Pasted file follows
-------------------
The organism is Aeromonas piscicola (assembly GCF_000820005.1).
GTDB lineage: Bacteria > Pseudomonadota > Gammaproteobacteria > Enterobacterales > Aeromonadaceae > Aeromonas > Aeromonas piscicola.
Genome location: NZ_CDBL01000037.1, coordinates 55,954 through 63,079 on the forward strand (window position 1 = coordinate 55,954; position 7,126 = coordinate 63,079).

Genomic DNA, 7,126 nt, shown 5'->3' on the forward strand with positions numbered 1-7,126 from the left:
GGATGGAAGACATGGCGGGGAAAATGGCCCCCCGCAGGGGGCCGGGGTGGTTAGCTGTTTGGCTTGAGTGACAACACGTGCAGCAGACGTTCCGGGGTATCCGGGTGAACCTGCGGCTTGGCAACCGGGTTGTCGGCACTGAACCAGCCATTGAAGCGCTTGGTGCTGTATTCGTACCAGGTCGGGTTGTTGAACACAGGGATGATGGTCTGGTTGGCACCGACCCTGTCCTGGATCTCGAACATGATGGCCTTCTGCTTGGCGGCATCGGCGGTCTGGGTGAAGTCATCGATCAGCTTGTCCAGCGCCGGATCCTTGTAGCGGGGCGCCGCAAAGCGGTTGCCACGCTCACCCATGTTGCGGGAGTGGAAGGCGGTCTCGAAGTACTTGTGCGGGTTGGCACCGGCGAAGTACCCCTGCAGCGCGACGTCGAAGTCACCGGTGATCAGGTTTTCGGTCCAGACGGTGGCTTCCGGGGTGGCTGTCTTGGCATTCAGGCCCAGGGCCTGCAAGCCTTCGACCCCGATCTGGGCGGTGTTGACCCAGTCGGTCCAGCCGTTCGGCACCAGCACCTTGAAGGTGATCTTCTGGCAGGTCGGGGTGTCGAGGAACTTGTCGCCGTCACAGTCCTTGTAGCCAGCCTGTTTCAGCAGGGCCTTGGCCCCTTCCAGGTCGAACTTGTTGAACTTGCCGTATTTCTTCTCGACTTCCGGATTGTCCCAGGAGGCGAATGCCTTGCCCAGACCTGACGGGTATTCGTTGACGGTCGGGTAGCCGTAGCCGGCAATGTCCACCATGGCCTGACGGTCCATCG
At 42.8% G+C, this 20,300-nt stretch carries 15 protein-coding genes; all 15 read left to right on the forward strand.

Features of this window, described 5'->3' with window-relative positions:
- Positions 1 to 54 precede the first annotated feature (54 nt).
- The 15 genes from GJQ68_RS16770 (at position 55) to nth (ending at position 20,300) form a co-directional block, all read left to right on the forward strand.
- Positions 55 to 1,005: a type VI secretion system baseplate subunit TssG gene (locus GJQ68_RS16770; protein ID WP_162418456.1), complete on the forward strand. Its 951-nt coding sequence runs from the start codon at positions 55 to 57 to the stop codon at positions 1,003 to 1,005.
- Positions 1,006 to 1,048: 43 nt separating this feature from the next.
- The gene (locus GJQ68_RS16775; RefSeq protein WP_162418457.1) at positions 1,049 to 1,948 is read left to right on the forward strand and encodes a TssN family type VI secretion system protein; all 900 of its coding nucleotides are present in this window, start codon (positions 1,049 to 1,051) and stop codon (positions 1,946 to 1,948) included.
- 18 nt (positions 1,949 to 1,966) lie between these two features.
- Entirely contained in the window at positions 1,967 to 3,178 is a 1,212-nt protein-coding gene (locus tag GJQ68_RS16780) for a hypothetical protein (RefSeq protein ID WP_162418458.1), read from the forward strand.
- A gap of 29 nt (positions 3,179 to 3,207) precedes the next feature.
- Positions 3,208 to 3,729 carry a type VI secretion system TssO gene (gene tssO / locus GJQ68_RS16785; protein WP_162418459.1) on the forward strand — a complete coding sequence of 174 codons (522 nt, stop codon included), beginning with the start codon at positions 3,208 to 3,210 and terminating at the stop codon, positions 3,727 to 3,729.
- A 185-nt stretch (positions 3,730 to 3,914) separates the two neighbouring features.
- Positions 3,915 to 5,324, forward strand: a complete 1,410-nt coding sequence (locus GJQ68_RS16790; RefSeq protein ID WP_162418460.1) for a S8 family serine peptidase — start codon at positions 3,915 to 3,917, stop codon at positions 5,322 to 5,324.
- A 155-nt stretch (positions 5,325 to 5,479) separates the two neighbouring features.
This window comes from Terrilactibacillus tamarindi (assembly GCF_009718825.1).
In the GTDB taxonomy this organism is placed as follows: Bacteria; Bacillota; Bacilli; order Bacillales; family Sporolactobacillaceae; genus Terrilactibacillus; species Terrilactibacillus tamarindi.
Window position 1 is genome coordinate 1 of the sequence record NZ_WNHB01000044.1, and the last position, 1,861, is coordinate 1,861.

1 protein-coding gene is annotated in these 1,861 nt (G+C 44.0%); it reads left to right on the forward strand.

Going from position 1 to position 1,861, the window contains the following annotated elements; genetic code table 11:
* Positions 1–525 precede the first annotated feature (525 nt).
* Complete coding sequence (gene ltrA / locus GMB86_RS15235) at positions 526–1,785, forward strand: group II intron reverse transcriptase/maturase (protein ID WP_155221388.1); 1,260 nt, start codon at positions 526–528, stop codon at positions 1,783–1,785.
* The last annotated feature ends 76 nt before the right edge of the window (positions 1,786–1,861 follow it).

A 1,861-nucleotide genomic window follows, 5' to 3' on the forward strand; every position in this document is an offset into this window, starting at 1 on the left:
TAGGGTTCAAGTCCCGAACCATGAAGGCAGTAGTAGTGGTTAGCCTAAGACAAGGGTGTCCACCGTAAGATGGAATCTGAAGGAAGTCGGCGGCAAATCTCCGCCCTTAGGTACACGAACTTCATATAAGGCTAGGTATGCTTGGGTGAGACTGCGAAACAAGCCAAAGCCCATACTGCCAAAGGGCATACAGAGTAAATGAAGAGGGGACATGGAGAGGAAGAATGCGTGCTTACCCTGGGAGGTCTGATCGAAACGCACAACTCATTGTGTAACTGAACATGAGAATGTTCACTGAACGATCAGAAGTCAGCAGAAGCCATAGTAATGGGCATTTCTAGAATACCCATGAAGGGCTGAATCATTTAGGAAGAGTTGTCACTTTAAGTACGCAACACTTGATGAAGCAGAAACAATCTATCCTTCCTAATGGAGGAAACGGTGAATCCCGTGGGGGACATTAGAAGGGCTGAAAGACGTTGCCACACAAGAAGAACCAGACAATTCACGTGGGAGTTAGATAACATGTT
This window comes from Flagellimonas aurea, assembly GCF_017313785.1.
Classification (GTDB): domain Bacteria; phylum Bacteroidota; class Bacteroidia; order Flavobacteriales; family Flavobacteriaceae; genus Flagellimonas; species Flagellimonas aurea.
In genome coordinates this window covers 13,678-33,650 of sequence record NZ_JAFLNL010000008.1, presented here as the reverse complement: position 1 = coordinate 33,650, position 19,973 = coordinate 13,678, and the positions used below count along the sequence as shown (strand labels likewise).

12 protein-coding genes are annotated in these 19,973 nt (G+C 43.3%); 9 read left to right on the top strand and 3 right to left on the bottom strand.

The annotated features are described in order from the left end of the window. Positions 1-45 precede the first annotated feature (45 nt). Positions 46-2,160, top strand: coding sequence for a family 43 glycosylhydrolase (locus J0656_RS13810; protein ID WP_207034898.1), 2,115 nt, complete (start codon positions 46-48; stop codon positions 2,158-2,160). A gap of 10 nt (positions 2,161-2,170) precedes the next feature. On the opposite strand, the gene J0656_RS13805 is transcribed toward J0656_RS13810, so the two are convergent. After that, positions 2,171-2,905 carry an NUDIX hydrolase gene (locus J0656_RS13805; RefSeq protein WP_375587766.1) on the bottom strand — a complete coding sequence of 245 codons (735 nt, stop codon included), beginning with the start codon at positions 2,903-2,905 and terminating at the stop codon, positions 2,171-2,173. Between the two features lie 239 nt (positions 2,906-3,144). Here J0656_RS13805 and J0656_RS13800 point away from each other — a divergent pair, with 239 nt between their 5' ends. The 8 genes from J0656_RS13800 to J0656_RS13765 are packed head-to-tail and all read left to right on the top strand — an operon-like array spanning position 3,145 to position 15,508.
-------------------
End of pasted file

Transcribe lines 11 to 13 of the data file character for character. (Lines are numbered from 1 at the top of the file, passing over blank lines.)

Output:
- Positions 1,006 to 1,048: 43 nt separating this feature from the next.
- The gene (locus GJQ68_RS16775; RefSeq protein WP_162418457.1) at positions 1,049 to 1,948 is read left to right on the forward strand and encodes a TssN family type VI secretion system protein; all 900 of its coding nucleotides are present in this window, start codon (positions 1,049 to 1,051) and stop codon (positions 1,946 to 1,948) included.
- 18 nt (positions 1,949 to 1,966) lie between these two features.